Resources: New social work tool aims to support and improve recording skills – SCIE

This resource aims to support social workers and other social care staff to improve recording skills – how you write down what you have seen and done, your analysis of that, and what you plan to do as a result.

It is based on the concept of PARTNERSHIP – that recording should be done, as much as possible, in conjunction with the person you are working with.

The resource sets out 11 top tips to consider when recording, whether that be daily case notes, or more formal reports or assessments. You can practice your recording skills with our scenarios.

The importance of recording

Recording is an integral and important part of social work and social care. It is not simply an administrative burden to go through as quickly as possible, but is central to good, person-centred support. Recording is vital:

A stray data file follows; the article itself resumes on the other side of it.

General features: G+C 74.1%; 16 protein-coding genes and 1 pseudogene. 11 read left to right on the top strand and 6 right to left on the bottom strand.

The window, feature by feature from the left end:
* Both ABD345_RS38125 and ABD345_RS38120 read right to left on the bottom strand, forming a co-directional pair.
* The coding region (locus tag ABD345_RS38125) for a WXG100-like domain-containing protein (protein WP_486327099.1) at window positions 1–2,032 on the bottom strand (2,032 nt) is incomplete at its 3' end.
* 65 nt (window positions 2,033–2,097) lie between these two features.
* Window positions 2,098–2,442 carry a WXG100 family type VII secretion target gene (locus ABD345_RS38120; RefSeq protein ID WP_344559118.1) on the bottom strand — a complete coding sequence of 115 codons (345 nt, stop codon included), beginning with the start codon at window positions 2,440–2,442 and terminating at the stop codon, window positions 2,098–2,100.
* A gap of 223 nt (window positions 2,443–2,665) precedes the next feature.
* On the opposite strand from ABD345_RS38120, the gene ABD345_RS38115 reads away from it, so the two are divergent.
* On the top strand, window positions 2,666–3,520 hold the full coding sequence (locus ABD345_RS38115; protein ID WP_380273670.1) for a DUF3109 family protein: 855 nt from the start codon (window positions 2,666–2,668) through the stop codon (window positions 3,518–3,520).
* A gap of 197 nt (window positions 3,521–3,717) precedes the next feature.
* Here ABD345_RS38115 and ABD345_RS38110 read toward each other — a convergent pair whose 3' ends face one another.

• It supports good care and support
  • It is a legal requirement and part of staff’s professional duty
  • It promotes continuity of care and communication with other agencies
  • It is a tool to help identify themes and challenges in a person’s life
  • It is key to accountability – to people who use services, to managers, to inspections and audits
  • It is evidence – for court, complaints and investigations

It will enhance your practice and the support you can offer people if you can make good recording a central part of your work.

Perspectives of the importance of social care recording

These three short films illustrate the actual harm that can occur if recording is done poorly. They show that recording is part of making sure people’s wellbeing is promoted, not an administrative add-on to the main business of social work.

Service user’s perspective – the importance of care recording

Carer’s perspective – the importance of care recording

Professionals’ perspective – the importance of care recording

Click here to access this resource.

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